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Aristotle's Incline Plotting in 3 Acts

Plotting a Novel in Three Acts: The Closing Scene

The closing scene of a novel has to work hard within the confines of time and space to tie up loose ends and put a nice finish on your story.  After a masterful climactic scene, the audience waits in anticipation for the final curtain to rise. This is dessert, if you will, following a fine supper, and your readers want to savor it. However, if dessert delays too long, they will lose their appetites for it.

Let’s take a look at how to deliver a sweet closing scene that won’t give your readers a toothache.

Plotting a Novel in 3 Acts: The Epiphany by Janalyn Voigt for Live Write Breathe

Plotting a Novel in Three Acts: The Closing Scene

Who to Include

If you can, try having the characters in your novel bow out in a similar fashion to the characters in a play, from least important to most important. However, unlike actors in a play, a book’s characters don’t all need to crowd the stage. Over the course of the book, your reader will have invested in certain characters, and these are the ones who should appear or be accounted for in the closing scene.

Complete Your Main Character’s Arc

Your protagonist has grown in a way that caused circumstances to shift for the better. Show this change in the closing scene. For example, if your main character needed to overcome her timidity, show her risking a new adventure. To avoid a pat ending, don’t smooth all of life’s rough edges but make it clear that now your protagonist can cope much better than before.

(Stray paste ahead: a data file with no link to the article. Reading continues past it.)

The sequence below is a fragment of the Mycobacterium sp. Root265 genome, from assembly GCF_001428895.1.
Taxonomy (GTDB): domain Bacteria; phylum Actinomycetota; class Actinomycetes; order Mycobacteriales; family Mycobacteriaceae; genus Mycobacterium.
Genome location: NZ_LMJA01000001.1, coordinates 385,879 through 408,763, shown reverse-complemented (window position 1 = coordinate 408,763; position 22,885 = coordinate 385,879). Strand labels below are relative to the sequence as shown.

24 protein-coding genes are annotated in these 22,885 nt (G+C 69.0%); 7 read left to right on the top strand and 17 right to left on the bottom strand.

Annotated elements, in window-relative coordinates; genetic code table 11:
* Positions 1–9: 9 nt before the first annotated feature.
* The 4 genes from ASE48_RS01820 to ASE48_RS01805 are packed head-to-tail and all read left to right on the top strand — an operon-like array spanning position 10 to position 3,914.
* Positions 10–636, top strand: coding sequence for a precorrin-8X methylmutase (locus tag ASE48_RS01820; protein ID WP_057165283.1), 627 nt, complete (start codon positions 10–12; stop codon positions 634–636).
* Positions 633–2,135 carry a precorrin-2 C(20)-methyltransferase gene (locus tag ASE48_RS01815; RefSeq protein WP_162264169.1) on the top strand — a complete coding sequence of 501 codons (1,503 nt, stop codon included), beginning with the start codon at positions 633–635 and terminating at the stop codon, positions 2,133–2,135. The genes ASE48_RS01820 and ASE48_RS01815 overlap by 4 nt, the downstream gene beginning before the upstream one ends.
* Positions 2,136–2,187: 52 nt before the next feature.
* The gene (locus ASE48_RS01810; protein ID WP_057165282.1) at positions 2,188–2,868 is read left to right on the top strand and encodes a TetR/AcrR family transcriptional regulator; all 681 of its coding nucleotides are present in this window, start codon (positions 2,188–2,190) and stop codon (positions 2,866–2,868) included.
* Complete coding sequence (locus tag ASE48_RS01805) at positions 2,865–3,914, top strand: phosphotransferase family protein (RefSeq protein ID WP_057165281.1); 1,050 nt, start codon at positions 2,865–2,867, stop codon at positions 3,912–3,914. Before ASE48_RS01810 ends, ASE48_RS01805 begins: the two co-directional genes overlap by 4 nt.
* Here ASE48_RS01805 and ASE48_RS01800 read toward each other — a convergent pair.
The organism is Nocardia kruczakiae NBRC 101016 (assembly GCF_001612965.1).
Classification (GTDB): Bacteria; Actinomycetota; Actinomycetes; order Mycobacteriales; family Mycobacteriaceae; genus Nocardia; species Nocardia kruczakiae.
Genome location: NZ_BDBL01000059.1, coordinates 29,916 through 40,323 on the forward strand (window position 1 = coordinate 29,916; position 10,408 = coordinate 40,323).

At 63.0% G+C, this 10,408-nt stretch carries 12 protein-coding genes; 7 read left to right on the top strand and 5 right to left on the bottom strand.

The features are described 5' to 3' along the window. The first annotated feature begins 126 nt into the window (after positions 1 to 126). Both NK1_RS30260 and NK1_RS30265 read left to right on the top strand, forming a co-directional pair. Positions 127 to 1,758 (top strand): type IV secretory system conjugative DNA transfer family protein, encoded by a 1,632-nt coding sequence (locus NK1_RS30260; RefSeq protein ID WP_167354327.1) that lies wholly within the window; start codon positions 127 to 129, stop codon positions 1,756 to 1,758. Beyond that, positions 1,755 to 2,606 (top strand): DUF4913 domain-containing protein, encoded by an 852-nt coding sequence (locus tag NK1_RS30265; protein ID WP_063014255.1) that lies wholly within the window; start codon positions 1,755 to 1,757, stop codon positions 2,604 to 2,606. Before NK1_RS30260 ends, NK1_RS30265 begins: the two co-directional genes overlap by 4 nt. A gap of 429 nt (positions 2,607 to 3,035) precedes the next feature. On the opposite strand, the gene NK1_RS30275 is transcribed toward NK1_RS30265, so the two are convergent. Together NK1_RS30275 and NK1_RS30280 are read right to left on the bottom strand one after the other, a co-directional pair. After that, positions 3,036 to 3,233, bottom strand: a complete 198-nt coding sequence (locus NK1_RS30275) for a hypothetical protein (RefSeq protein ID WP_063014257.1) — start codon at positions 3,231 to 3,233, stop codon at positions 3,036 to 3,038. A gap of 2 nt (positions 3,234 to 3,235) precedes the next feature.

Tie Up Story Threads

Don’t leave your reader wondering if the hero’s best friend marries that woman he’s been pining over. What happens to the heroine’s little sister after they rescue her from kidnappers? Is the ancient artifact the main character fought to recover donated to a museum or returned to its rightful owner? These are the kinds of questions that, if left unanswered, can irritate readers and make them less inclined to read any other books you’ve written. Make sure you haven’t left any characters hanging. This is not to say you have to explain everything. If, for example, an organ grinder lost his monkey partway through the story, unless he’s more than a passing character, the reader won’t care whether a reunion occurred. Use  relevance to the reader as your guide and remember that less is usually more. When a writer goes into too much detail, a closing scene can drag on too long.

Decide on The Final Thought

Reference your book’s opening in some way, if possible, to end with a feeling of closure. You’ll want to consider your final sentence as carefully as you did your opening one. Open some of your favorite books and read the last lines as inspiration to help you get a feel for crafting your own.

Matching the overall tone of your book in your closing scene brings your story to a full-circle conclusion that will satisfy readers.

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Written by Janalyn Voigt

Janalyn Voigt

© Janalyn Voigt
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I’m Janalyn Voigt, an author, speaker, and former social media mentor. DawnSinger and Wayfarer, the first two books in my epic fantasy series, Tales of Faeraven, released with Pelican Book Group and will be followed by at least two more installments. I’m also working on a romantic suspense novel set in an Irish castle, but then historical fiction has a grip on me too. Being unabashedly multi-genre makes me into what some might term a reluctant rebel, but I prefer to think of myself as a storyteller.

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